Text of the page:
Medicine Hat Minute: Organics Diversion, Road Bylaw, and a Funding Decision Deferred
Medicine Hat Minute - Your weekly one-minute summary of Medicine Hat politics
This Week In Medicine Hat:
The Public Services Committee will meet on Tuesday at 3:30 pm. The Committee will discuss the renewal period for the Fair Entry Program, extending it from one year to two years, in order to reduce barriers to accessing the program and reduce administrative time.
- The Administrative and Legislative Review Committee will meet on Wednesday at 3:45 pm. No agenda is available for this meeting yet. The Development and Infrastructure Committee is scheduled to meet on Thursday at 1:00 pm. No agenda is available for this meeting either.
- Also on Thursday, there will be a meeting of the Energy, Land and Environment Committee at 4:00 pm. Much of the meeting will be held in-camera (in secret) to discuss an item listed as “Energy Transition”.
Last Week In Medicine Hat:
Council deferred a decision on the Medicine Hat Exhibition and Stampede's request for $22.5 million in funding from the City, seeking more details about the organization's plans. Council members expressed support for the request but emphasized the need for additional information, including a business plan, five-year expense projections, and repayment details for the proposed loan. The Stampede is seeking 60% of the $37.5 million project cost, with 40% as a grant from the City and 20% as an interest-free loan. Councillors said the request involves a significant amount of taxpayer money and they owe it to residents to make the best decision possible.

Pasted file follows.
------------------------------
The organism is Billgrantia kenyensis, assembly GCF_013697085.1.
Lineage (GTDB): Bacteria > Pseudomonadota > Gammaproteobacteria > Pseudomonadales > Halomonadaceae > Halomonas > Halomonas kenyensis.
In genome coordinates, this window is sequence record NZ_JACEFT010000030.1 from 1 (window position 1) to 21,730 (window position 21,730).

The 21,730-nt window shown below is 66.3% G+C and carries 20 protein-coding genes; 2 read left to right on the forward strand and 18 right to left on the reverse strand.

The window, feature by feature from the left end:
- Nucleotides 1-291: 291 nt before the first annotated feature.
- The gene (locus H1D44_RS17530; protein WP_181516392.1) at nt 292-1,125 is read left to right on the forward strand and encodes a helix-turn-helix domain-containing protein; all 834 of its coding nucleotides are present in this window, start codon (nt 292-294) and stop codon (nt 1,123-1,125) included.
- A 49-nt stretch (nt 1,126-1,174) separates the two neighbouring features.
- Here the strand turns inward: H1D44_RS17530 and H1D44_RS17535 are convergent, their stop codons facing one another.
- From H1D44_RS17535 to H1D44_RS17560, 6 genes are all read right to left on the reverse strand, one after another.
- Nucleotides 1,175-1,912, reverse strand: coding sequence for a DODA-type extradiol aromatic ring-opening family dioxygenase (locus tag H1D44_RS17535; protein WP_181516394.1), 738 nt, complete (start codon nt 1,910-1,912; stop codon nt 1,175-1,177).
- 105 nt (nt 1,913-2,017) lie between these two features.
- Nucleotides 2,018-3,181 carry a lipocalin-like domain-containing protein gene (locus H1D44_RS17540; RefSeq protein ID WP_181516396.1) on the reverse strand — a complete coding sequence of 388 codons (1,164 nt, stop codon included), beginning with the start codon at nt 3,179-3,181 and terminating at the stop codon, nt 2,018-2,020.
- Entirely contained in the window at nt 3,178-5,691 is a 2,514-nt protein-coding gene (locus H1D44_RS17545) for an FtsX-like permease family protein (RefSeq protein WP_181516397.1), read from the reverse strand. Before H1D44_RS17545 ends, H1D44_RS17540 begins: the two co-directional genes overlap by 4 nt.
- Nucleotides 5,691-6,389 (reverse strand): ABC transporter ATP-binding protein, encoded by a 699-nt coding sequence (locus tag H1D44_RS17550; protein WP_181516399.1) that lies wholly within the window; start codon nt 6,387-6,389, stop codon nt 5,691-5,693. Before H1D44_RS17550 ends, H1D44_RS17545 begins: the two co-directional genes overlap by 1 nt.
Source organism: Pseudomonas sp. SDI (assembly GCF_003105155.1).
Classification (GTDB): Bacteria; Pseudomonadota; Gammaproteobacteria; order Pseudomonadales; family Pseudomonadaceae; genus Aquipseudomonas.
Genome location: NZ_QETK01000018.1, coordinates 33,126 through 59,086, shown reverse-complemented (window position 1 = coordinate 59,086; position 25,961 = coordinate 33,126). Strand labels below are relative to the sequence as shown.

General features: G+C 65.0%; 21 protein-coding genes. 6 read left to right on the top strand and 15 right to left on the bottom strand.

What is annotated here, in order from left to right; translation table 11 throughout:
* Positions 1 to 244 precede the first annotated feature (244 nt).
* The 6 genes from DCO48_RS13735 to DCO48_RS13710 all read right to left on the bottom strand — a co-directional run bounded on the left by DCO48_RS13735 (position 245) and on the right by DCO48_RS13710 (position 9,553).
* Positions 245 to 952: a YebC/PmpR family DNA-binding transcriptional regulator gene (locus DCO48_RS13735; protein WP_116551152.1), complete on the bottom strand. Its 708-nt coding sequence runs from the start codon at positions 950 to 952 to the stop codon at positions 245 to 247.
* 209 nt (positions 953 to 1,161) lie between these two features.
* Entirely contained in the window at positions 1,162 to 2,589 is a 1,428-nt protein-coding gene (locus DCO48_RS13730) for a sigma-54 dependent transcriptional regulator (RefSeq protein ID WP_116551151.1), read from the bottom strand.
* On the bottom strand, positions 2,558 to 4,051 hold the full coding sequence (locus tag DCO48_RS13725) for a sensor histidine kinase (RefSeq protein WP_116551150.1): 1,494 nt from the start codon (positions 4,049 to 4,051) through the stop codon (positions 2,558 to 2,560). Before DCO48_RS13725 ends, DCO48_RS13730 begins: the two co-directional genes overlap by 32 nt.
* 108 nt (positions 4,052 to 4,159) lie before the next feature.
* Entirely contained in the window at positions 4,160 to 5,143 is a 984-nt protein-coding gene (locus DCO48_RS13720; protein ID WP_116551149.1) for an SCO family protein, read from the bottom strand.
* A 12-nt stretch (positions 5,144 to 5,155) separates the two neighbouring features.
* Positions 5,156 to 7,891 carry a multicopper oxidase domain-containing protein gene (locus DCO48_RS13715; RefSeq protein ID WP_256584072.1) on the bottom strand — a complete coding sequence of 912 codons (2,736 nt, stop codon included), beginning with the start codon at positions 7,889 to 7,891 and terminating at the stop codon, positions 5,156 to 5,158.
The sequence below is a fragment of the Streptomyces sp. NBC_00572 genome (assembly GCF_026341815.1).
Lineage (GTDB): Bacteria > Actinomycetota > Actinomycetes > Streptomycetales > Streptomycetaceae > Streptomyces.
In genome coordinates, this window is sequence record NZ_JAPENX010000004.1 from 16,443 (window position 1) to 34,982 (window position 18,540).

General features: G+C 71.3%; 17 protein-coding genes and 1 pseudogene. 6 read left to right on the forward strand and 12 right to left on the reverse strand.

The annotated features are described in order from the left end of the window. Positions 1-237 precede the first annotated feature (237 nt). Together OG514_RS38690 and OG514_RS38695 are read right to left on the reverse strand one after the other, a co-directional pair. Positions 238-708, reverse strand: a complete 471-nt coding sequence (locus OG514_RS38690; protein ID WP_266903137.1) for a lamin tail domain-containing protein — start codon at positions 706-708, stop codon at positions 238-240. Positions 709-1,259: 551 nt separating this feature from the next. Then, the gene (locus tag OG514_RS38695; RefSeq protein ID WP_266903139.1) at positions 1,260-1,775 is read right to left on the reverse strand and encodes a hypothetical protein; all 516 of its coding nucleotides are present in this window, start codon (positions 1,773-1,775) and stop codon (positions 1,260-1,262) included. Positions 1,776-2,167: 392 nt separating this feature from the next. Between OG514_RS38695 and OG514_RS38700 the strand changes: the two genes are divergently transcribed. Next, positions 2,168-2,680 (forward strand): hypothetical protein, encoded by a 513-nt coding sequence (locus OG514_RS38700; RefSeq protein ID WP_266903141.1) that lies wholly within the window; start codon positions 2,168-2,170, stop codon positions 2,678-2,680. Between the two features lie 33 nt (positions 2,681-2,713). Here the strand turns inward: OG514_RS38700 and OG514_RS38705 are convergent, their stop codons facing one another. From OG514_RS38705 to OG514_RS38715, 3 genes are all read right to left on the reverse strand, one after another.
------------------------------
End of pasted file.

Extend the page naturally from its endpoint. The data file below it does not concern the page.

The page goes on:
- Council unanimously approved changes to the Public Roads Bylaw to give residents more clarity over who has the right-of-way where the City’s trail system intersects with roadways. Previously, only pedestrians had the right-of-way, but the changes expand it to cyclists and users of other active transport methods (skateboards, scooters, and rollerblades). An amendment was also passed permitting children under 14 to ride bicycles on sidewalks. Initial implementation and monitoring of the new right-of-way rules will begin at locations along Carry Drive Southeast, with potential revisions based on forthcoming master transportation plans.
- A $1 million composting pilot program to collect food waste at the curb for select residents was approved by Council. The pilot is part of the 2023-2032 waste management strategy, and the City is looking to secure matching federal funding. The goal is to extend the operational lifespan of the landfill by 15 years to 2059, as about 35% of what is collected in the grey carts is actually organic waste that could be diverted.
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